Bush was known for her affection for her pet English Springer Spaniel Millie and wrote a children's book about Millie's new litter of puppies. She even included Millie in her official white house portrait, painted by Candace Whittemore Lovely. Barbara Bush became the first U.S. First Lady to become a recipient of the Henry G. Freeman Jr. Pin Money Fund, receiving $36,000, most of which she gave to favorite charities.
She was struck everyday by "how much things had changed" for her and her husband since becoming President and First Lady. As opposed to a limousine, Bush tried to use a smaller car and travel by train and commercial airplane for out-of-town trips. However, Bush was partially opposed in her wishes by the heads of her Secret Service detail, who agreed to the small car but did not approve to the commercial traveling given the number of threats to the First Lady being higher than that of the vice president. Despite their opposition, what put Bush most off was the fact that her flights would be delayed while agents checked out the planes and luggage. The plane Bush traveled on was nicknamed "Bright Star," in honor of the leukemia foundation her husband and Hugh Liedtke founded after her daughter Robin died.
During her husband's 1992 presidential campaign, Barbara Bush stated that abortion and homosexuality are personal matters and argued that the Republican Party platform should not take a stand on it, saying that "The personal things should be left out of, in my opinion, platforms and conventions." Her personal views on abortion were not known, although her friends reported at that time that she "privately supported abortion rights." She explained, "I hate abortions, but I just could not make that choice for someone else."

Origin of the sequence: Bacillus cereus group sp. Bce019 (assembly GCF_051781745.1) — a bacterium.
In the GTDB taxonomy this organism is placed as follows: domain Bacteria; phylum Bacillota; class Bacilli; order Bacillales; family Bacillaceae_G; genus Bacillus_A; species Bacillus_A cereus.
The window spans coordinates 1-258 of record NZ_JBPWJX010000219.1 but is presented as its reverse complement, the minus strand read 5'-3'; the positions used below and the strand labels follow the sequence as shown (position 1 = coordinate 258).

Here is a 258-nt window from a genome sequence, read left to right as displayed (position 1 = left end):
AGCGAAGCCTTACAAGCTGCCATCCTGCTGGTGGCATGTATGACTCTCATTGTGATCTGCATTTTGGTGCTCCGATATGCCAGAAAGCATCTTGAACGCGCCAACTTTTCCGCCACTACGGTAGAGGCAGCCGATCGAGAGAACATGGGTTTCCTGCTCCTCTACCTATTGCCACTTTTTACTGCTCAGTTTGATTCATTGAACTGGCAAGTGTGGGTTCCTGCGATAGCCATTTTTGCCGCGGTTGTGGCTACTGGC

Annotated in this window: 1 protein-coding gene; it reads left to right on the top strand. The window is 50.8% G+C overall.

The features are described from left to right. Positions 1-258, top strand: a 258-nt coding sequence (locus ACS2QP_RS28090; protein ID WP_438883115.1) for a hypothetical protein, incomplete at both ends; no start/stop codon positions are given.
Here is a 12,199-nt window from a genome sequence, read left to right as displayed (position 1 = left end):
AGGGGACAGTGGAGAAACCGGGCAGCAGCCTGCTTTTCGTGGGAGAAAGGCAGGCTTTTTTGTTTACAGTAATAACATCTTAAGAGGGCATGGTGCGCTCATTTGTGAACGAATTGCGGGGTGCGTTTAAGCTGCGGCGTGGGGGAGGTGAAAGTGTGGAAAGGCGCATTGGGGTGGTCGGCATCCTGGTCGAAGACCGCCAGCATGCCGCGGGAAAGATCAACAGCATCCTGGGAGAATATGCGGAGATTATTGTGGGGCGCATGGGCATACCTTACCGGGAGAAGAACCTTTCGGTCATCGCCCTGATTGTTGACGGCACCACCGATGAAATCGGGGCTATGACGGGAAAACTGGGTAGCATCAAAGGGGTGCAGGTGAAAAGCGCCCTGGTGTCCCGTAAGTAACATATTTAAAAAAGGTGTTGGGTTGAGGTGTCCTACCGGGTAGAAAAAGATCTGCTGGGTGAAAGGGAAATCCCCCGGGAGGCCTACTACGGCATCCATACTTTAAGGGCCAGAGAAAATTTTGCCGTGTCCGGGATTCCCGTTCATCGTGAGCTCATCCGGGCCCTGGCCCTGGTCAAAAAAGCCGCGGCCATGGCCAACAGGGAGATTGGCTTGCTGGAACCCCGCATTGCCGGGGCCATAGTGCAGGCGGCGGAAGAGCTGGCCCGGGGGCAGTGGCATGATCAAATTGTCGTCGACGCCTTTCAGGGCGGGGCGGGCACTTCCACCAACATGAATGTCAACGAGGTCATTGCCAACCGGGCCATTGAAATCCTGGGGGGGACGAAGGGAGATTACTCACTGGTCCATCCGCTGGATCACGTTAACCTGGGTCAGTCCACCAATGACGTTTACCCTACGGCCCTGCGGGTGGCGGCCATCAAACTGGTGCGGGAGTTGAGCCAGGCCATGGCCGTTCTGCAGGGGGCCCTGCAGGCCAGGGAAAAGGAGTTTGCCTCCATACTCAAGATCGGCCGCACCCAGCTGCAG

Bush disclosed she was suffering from an overactive thyroid ailment known as Graves' disease when she lived at the White House. George H.W. Bush came down with the same malady not long after his wife. It is rare for two biologically unrelated people in the same household to develop Graves disease within two years of each other. The Bush dog, Millie, came down with Graves' disease, too, although there are reports that she had a different auto-immune disease, lupus.
Because of the remarkable coincidence of three cases of auto-immune disease in one household, the Secret Service tested the water in the White House, at Camp David, at the Vice President's residence, and at Walker's Point (Bush's home in Maine) for lithium and iodine, two substances "known to cause thyroid problems". Bush was more popular than her immediate predecessor Nancy Reagan and successor Hillary Clinton because she carefully "avoided controversy," and took very few positions publicly on issues.